Why not the Rnd function? Its statistically appropriate and built in. The only statistical fault it has is that first you have to seed it.. but.. ALL random number genrators have to do that. As such.. there is no difference between the VB Rnd and anything else on the market.. <smile>.
As to the Triangular Distribution.. if you think I'm gonna blow the dust off of my old Statistic books.. you got another think coming.. <lol>. Let's see some empirical formulae.. <smile>.
Is your cloud always on? With an Always On cloud you won't have to worry about downtime for maintenance or software application code updates, ensuring that your bottom line isn't affected.
What is the shape of the triangular distribution.? A right triangle with a positive slope? A symetrical triangle with a peak at the midpoint? or?
The way to generate your distribution is to write an equation for Y vs. X. A triangle will have to be in segments. Integerate this and get a funtion of the integral of Y vs X. Normalize the Y values so they sum to 1. Then using the rnd function, generate a number from 0 to 1. Use this as a Y value and determine the related value for X from the equation of the normalized integral of Y vs. X.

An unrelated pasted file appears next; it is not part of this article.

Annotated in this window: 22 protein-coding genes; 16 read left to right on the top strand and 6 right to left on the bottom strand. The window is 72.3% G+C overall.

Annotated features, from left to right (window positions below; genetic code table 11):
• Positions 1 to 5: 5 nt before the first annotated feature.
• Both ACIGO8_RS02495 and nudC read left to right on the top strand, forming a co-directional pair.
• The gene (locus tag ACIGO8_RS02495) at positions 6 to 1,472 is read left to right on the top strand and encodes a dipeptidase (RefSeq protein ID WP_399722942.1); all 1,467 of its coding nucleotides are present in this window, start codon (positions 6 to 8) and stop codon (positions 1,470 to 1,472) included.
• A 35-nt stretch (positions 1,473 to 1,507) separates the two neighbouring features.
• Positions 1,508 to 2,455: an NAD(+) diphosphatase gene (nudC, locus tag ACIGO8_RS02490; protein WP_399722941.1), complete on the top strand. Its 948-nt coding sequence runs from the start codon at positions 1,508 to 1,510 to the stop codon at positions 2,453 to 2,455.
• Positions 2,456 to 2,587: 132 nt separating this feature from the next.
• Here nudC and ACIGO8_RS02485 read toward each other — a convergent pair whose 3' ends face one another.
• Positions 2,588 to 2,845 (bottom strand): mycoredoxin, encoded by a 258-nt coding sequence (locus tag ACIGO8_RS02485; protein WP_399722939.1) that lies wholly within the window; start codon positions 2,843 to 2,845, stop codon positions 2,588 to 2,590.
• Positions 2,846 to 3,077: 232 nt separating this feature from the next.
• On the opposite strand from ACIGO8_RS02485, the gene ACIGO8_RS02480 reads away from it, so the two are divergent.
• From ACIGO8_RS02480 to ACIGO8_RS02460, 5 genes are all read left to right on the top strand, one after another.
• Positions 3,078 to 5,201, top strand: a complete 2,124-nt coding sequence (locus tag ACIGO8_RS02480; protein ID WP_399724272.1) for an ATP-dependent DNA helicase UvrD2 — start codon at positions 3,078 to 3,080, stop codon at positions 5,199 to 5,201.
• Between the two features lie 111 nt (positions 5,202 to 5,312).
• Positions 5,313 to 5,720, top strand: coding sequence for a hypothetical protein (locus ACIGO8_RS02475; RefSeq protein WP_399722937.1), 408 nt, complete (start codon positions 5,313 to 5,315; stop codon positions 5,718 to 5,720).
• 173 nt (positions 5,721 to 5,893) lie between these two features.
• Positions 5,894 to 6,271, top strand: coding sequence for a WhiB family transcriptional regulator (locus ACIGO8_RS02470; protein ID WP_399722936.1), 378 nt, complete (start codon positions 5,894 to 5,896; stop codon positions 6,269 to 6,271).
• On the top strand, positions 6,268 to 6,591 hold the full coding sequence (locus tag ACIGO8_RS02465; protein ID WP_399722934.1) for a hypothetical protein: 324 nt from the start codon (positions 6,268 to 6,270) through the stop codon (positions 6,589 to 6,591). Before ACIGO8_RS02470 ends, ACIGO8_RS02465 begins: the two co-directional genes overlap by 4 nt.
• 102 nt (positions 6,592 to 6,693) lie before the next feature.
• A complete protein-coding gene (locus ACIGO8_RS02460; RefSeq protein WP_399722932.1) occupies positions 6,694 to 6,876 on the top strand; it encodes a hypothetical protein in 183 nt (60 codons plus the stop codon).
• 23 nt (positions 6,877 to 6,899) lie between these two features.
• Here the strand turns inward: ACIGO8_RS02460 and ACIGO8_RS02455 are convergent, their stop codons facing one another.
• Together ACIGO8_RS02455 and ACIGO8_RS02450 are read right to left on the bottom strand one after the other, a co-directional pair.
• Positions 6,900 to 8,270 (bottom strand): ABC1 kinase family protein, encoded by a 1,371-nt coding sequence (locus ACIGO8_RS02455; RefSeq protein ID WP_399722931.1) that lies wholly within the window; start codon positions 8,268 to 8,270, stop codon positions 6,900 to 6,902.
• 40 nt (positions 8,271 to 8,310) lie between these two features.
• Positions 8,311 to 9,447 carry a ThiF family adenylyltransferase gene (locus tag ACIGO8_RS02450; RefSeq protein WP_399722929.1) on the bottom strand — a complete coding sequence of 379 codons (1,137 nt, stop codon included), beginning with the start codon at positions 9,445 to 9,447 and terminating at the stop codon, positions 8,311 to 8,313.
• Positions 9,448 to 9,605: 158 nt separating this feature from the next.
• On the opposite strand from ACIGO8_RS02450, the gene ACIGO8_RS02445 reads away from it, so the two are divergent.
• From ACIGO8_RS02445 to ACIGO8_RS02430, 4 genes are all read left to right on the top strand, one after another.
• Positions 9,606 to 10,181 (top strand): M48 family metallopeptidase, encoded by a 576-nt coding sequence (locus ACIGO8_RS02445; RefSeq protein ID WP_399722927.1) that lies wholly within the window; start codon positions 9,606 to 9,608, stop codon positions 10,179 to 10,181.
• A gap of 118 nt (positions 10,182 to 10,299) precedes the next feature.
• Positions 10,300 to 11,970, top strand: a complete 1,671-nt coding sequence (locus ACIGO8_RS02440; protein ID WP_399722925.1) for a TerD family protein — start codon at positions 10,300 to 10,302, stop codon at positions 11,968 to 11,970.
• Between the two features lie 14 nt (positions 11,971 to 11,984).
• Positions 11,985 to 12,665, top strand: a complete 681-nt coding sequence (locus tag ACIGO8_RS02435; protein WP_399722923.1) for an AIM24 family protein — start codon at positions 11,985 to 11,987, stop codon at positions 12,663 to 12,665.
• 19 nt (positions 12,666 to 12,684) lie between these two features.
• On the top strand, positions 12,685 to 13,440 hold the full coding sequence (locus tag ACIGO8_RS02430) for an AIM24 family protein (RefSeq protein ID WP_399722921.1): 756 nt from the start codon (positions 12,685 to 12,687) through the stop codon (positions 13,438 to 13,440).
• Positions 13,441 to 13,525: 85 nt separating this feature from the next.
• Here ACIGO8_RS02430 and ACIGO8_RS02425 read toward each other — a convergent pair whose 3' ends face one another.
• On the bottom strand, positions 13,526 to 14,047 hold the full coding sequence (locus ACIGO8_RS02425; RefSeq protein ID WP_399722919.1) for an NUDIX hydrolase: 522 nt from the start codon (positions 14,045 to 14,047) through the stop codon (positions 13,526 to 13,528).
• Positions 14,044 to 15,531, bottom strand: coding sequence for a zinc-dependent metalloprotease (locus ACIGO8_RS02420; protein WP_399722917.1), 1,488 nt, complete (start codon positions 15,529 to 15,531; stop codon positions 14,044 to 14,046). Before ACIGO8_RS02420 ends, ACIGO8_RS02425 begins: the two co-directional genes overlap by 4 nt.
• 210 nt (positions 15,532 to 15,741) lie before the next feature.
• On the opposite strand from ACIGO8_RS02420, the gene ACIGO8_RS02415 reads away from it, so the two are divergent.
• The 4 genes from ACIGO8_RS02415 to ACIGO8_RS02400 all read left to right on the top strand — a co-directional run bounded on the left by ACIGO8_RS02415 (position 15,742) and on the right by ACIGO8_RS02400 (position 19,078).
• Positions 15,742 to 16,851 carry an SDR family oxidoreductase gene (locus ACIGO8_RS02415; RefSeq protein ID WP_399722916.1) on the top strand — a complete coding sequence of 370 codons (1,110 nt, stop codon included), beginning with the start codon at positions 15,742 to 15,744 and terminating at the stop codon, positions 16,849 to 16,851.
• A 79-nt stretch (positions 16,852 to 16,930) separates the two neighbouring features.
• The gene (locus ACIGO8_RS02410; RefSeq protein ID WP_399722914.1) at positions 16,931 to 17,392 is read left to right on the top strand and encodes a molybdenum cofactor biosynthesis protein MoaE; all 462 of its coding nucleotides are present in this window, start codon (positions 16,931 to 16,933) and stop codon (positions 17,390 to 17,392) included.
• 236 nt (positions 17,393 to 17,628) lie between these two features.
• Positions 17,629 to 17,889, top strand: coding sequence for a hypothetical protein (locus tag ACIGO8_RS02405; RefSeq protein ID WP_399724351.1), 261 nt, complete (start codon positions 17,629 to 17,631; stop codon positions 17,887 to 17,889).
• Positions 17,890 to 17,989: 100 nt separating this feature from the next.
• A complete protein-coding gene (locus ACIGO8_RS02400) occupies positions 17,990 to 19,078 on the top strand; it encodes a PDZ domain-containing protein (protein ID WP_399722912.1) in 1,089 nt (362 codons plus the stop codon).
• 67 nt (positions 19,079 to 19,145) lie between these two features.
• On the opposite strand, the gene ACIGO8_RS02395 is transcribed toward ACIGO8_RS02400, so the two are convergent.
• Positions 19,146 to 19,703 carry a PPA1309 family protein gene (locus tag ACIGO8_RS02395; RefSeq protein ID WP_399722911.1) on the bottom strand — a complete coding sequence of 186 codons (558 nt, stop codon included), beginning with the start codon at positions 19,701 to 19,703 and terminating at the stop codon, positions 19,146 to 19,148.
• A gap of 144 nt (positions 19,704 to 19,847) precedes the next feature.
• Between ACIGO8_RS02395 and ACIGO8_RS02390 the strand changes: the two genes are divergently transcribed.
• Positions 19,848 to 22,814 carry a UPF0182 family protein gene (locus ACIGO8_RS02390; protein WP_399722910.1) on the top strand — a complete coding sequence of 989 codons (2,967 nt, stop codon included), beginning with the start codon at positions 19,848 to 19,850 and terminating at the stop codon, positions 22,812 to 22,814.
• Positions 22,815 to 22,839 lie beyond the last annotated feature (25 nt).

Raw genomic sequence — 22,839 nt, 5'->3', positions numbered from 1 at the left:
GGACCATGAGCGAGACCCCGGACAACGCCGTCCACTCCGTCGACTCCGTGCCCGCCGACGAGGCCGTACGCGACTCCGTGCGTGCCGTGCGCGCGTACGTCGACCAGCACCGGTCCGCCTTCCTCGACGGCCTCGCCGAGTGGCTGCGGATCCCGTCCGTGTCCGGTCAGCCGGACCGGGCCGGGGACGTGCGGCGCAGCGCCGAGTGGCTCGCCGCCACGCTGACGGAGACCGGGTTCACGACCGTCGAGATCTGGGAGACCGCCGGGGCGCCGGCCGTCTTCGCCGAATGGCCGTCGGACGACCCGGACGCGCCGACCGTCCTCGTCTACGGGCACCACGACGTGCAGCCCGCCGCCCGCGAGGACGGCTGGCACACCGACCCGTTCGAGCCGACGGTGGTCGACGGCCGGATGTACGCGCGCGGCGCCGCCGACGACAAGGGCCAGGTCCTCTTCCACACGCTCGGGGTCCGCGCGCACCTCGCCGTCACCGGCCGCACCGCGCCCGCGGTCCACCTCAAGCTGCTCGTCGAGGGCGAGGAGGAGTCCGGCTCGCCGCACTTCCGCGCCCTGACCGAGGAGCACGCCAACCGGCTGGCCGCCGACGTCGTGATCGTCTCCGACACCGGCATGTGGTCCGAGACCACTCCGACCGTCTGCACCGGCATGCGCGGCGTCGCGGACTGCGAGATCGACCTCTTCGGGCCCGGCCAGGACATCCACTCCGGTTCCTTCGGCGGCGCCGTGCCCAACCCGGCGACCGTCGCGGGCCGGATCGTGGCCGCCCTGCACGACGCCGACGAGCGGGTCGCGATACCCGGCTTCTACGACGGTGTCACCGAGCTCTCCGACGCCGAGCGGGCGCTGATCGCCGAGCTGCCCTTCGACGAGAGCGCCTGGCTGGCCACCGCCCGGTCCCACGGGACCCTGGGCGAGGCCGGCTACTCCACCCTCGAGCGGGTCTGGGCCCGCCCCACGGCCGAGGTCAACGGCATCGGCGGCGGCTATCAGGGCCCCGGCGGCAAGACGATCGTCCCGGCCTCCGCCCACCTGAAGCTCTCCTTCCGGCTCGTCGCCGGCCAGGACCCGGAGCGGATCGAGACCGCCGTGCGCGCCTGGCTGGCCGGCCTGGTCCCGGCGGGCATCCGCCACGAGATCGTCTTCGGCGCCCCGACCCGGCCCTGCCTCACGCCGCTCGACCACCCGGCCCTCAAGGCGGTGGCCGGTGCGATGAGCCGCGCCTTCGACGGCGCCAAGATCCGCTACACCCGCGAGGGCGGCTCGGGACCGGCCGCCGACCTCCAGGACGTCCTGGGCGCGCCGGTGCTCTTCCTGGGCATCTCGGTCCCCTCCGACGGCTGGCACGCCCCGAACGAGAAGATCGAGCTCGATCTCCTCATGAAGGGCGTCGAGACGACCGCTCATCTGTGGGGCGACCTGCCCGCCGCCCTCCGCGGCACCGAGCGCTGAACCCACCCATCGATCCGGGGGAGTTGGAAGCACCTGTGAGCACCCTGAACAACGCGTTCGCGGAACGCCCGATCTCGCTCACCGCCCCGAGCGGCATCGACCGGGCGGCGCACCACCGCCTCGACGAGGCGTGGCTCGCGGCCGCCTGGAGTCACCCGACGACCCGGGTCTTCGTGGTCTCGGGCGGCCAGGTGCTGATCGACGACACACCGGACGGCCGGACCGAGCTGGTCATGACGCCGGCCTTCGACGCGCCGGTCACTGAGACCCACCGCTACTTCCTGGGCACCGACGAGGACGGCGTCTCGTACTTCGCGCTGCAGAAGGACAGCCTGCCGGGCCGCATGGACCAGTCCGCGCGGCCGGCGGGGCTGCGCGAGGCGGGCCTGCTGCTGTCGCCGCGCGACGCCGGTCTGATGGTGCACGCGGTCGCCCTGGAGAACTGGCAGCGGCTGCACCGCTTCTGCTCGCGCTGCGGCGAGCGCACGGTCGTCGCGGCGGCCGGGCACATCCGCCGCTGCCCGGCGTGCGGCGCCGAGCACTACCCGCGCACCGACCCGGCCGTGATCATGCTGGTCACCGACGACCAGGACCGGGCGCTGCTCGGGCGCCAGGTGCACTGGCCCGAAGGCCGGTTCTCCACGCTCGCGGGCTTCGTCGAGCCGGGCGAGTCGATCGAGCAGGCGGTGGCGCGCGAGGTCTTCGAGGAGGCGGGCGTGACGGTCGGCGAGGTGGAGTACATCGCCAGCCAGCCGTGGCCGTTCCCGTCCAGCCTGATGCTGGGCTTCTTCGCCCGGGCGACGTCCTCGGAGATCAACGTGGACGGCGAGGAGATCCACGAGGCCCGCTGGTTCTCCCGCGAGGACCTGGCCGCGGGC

A symterical triangular distribution that goes from X1 to X2 with a peak at (X1+X2)/2 (i.e. the midpoint) can be formed by the sum of two uniform distributions that go from X1/2 to X2/2. Each of these can be easily generated from the VB rnd function that gives a uniform distribution from 0 to 1 by multiplying and adding a constant to a variable formed by the rnd function.
I need the values describing the triangle. What are the 3 X values for
the begining of the triangle, the peak, and the end point. I don't need the Y values, since I will assume the triangle area corresponding to the probability must sum to one.
If you provide these I think I can give code to do this. But it will use the VB rnd function somewhere in the code.
After some trial and error, I derived general equations for this. I checked the code by running 10000 variables for various shaoes and did a histogram on them.
Triangular distribution
Note: pdf = probability density function
cdf = cumulative probability
Assume the pdf goes from X1 to X2 with a peak at XP. Then the cdf =
the area under the curve of the pdf.
Let A1 = the area from X1 to Xp
A2 = the area from Xp to X2
A1 + A2 = 1 (sum of all possible probs = 1)
Writing equations for Ax as a function of X and solving for X gives
the following code. z will be a random variable with the desired
triangular distribution.
A1 = (Xp-X1)/(X2-X1) ' area up to peak
A2 = 1-A1 ' area after peak
r = Rnd
If r < = A1 Then
z = X1+Sqr(r*(X2-X1)*(Xp-X1))
Else
z = X2-Sqr((1-r)*(X2-Xp)*(X2-X1))
End If